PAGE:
It’s with intention that helps…


One of most interesting things I’ve noticed with playwriting is ideas generating from personal experience–at least I’m noticing this in my own approach with it. Sure. It’s fiction. And embellished. But at the heart, or the core, from where I start, personal experience seems to fit. Sometimes personal experiences are merely avenues to begin at. And that’s where brainstorming more readily connects. After that, I’ve noticed some ideas configure better with what’s called “intention”–a focal area that I’m learning about in my class and beginning to capture inside my drafts. It’s not just character biographies that orchestrate details. I wasn’t yet done. The missing link is the intention. Sounds easy enough, but intention is the adaptive key necessary along with characters and details about them. The root of their existence is their intention. Intent isn’t simply what characters’ plans happen to be, it’s what the characters want and how they are going to get it. So linking intention to each character and continually reminding myself that there is a purpose or more of a reasoning for their existence with intention becomes centerpiece for me with organizing the play. As a writer, I get a quicker take, or so I notice more with intention, how charged or uncharged their emotions are and how far they actually get emotionally. If you don’t have intention, you really don’t have a play. It’s not only the building block, obviously, after you set up your character bios and have forged a path with them, but the path becomes more set as long as your characters get that intentional advantage that you need to apply.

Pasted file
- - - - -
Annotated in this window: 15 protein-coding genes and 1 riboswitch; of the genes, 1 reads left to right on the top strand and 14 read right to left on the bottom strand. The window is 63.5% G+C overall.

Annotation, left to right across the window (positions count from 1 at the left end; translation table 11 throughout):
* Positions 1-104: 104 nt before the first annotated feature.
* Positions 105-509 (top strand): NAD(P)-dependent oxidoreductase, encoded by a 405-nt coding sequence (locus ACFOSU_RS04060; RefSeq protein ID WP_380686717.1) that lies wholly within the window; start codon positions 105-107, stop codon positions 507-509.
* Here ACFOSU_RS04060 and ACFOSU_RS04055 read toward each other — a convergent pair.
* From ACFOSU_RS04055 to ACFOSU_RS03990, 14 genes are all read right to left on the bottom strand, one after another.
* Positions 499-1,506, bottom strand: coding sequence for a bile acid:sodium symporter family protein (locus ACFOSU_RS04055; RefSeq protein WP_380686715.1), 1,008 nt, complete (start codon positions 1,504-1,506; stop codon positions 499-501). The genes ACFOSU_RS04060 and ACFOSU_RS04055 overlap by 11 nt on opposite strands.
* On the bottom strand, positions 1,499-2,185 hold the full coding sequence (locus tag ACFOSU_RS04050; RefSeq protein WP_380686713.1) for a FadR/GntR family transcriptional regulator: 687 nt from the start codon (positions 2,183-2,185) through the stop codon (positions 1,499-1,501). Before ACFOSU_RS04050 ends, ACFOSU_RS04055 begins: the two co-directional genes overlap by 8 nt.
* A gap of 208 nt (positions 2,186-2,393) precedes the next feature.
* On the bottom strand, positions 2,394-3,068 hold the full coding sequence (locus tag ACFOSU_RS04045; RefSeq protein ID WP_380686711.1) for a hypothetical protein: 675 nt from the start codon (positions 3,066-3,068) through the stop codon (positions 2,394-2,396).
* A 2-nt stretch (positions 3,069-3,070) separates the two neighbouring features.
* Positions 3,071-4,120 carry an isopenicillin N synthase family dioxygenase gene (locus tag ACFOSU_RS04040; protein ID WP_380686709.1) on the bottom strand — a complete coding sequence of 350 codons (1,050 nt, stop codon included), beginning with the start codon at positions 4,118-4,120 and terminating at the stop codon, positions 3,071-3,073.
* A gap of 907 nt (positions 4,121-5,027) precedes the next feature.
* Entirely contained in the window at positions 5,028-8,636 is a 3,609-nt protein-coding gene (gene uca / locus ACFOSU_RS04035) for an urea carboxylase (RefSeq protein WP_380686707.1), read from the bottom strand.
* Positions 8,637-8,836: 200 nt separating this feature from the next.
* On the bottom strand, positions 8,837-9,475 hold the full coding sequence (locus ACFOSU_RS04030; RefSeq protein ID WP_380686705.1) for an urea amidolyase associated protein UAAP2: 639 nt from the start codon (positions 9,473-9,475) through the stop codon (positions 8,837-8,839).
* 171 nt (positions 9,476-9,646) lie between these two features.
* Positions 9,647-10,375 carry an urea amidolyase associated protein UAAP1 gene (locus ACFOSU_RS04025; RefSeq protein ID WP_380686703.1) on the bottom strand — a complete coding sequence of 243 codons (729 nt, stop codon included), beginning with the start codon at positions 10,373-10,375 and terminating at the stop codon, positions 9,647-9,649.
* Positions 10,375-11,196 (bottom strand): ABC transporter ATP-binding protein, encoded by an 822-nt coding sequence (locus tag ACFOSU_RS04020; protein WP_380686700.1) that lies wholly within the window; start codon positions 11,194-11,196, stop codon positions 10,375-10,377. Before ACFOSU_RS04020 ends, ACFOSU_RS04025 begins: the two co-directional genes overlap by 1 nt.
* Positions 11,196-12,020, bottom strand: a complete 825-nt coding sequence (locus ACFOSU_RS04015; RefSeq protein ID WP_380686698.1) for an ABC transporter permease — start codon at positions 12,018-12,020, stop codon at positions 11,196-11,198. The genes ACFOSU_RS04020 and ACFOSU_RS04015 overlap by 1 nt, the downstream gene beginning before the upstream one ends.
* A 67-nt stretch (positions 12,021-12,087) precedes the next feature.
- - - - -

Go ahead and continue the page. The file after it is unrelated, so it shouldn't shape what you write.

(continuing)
I’ve learned it’s encouraged for a playwright to take an acting class, to visualize your play and, in general, see what an actor goes through in terms of understanding more the intention of your play, that your own intent as a playwright and what you have created with your characters also resonates with what your characters are wanting and what they are trying to get. I shied away from acting after the 3rd grade, simply because I got nervous messing up a line where I said the line before I was suppose to, but it’s true when writing plays you’ll see much more your direction as a writer of plays and where the play is headed if you include yourself in the physical, a brief period like that of an actor to help encompass your own intent as a playwright. Now I just have to work up the nerve to do that. Wish me luck! 🙂


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